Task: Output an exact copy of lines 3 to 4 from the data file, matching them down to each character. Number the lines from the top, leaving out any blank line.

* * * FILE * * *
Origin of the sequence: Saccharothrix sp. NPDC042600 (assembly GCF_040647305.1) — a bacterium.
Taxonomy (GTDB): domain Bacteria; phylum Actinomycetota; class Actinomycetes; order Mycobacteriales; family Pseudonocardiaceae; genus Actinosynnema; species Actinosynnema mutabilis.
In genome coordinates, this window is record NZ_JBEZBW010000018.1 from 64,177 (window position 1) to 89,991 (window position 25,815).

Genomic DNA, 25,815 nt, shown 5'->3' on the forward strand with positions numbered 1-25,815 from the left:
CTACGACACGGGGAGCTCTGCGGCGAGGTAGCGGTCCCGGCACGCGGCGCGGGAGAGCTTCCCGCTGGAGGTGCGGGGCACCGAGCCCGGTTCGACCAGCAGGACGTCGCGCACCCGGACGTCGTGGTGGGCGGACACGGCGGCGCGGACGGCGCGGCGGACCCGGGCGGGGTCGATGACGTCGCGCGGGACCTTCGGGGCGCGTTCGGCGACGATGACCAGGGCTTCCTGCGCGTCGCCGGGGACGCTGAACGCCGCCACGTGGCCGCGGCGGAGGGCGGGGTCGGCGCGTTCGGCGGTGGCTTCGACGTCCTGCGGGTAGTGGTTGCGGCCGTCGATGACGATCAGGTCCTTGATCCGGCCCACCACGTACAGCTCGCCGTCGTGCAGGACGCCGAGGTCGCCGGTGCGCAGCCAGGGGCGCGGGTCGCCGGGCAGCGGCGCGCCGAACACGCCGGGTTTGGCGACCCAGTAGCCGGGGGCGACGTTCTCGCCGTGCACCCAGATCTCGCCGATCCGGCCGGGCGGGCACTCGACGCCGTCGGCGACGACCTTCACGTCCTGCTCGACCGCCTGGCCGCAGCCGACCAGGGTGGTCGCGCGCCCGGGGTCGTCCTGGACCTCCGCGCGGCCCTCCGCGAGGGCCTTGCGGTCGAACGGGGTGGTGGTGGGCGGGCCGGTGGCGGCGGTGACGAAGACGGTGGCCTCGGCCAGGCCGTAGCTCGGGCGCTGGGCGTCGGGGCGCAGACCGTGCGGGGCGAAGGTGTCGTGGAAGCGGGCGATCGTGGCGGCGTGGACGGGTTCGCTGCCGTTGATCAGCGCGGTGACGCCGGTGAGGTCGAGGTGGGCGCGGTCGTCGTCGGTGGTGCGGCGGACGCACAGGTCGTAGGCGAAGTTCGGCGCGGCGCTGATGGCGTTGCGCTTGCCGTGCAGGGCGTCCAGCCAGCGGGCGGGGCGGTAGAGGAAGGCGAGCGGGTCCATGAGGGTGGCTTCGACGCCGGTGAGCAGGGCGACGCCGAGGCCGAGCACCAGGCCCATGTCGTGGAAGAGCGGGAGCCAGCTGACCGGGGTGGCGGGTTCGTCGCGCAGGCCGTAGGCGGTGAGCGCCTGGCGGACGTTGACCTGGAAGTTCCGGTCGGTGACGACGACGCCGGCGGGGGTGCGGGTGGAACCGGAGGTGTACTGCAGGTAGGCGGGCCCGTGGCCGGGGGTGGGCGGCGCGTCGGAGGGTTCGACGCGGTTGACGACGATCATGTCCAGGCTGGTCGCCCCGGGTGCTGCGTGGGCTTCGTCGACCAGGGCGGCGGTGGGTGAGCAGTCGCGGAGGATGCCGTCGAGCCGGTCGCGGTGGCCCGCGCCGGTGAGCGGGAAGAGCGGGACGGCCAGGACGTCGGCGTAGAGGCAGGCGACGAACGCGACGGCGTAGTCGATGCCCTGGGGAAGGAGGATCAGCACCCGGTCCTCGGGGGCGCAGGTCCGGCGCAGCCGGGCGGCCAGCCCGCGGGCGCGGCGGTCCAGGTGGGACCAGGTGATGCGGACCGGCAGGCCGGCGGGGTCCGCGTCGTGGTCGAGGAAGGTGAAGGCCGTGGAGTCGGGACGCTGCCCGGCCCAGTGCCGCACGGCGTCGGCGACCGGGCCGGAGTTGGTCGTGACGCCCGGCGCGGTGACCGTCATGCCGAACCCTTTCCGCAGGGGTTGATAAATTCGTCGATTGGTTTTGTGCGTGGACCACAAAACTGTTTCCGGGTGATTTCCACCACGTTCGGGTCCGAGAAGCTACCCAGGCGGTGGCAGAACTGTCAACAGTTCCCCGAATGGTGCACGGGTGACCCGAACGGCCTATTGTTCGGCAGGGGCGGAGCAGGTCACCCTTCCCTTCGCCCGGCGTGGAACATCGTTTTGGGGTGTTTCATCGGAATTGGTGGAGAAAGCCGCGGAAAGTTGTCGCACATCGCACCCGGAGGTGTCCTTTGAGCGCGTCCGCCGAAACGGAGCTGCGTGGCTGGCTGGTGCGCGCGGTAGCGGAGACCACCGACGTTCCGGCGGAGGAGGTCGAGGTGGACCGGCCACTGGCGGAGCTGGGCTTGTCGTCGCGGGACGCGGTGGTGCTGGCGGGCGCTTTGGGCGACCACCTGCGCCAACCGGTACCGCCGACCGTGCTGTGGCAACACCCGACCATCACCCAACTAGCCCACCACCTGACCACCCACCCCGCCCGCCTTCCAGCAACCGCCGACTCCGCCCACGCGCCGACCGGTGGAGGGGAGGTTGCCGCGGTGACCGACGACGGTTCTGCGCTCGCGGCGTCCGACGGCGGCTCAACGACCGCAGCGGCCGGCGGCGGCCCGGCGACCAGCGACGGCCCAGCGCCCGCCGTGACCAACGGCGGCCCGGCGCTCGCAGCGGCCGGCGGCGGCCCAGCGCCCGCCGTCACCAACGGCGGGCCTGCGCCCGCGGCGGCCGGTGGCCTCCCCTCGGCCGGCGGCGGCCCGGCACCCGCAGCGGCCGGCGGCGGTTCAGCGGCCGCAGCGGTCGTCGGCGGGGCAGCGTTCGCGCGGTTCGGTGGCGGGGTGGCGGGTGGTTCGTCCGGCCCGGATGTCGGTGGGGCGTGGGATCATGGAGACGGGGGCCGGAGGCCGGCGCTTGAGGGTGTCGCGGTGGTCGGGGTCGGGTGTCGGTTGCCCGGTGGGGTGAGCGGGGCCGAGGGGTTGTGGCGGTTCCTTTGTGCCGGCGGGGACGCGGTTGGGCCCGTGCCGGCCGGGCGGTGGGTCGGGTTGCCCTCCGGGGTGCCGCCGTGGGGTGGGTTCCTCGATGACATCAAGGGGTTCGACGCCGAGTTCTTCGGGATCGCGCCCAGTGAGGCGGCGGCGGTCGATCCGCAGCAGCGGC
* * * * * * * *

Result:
In genome coordinates, this window is record NZ_JBEZBW010000018.1 from 64,177 (window position 1) to 89,991 (window position 25,815).

Genomic DNA, 25,815 nt, shown 5'->3' on the forward strand with positions numbered 1-25,815 from the left: